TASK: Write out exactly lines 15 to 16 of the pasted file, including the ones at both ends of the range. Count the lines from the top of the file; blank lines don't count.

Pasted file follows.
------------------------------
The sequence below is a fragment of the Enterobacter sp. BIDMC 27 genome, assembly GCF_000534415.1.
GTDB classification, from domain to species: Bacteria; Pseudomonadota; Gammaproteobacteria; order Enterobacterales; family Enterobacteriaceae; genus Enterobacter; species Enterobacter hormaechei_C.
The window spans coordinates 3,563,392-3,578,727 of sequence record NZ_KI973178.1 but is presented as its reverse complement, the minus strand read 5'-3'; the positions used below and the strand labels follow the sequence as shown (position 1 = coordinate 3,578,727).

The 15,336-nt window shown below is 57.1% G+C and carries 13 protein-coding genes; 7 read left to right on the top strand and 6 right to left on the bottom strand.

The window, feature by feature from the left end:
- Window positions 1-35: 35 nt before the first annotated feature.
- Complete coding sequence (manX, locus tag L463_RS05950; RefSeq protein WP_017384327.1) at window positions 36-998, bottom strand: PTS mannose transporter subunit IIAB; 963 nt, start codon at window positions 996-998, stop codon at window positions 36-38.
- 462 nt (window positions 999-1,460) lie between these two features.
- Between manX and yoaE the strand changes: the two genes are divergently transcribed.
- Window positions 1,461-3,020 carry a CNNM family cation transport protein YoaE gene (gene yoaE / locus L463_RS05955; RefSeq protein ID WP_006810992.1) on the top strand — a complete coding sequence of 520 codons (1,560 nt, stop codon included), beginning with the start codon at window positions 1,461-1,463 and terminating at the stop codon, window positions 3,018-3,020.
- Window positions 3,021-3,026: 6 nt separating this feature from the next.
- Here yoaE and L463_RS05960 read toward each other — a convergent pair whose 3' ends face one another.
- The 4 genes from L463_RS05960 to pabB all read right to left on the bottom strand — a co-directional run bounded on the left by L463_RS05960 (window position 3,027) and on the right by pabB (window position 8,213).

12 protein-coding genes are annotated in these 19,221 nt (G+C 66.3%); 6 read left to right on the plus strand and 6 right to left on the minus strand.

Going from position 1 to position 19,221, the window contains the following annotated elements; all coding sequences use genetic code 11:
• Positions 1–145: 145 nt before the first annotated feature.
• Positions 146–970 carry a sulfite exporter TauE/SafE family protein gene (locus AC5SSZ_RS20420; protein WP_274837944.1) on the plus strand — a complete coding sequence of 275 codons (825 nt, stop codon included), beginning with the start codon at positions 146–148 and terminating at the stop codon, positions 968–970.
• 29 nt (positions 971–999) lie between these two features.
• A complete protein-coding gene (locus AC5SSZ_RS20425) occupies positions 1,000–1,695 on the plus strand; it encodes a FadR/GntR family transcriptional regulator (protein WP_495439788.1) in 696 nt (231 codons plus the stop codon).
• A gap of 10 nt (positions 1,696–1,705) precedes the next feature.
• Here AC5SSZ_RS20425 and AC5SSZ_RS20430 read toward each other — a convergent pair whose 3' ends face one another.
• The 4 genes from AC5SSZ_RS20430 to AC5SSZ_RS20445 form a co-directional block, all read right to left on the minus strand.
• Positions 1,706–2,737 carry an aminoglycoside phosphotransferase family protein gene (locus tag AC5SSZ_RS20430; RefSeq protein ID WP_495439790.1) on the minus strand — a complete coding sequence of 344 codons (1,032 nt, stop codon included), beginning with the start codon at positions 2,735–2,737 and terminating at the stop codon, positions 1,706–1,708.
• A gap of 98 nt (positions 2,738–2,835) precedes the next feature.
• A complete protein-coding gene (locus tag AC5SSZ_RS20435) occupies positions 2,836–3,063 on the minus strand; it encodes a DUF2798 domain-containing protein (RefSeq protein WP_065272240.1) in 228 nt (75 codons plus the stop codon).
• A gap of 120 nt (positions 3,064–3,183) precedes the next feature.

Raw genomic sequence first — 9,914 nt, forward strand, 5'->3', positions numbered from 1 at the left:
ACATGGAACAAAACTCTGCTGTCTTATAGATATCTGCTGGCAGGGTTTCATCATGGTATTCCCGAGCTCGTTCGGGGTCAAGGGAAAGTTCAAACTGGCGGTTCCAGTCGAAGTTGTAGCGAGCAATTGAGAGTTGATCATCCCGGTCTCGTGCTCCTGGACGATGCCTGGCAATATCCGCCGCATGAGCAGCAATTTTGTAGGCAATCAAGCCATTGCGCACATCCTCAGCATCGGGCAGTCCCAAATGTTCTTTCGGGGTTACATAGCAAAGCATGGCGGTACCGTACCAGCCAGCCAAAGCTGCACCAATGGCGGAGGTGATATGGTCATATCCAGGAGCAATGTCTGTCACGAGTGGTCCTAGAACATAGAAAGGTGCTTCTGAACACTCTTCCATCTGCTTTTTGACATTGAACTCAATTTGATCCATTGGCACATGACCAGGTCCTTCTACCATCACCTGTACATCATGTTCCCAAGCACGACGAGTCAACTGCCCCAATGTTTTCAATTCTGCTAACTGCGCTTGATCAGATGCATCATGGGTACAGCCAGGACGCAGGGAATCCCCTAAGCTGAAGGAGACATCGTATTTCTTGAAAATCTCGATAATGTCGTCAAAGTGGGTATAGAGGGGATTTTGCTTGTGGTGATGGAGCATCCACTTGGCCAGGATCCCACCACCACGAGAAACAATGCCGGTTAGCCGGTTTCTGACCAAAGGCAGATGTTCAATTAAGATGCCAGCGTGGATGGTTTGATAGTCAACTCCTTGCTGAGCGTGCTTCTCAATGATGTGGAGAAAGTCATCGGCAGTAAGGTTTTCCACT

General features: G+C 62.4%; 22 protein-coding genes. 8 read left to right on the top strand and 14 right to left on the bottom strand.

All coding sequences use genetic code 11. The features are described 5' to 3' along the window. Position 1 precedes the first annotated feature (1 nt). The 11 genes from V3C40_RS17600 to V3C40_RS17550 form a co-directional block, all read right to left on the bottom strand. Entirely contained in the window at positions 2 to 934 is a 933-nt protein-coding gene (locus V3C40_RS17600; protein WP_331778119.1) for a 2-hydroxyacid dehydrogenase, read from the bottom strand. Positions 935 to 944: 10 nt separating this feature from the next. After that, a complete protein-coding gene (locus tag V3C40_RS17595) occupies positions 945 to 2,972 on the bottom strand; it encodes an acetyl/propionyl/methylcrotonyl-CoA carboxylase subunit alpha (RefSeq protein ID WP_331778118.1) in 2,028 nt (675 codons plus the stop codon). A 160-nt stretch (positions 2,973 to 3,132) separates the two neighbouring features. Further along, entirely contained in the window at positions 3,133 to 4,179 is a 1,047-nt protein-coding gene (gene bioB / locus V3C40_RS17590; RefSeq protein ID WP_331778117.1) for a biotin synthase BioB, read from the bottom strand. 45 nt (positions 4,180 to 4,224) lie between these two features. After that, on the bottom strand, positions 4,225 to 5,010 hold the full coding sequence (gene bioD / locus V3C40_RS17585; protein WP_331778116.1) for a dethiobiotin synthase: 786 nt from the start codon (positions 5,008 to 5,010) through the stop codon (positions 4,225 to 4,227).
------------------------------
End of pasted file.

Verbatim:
Going from position 1 to position 19,221, the window contains the following annotated elements; all coding sequences use genetic code 11:
• Positions 1–145: 145 nt before the first annotated feature.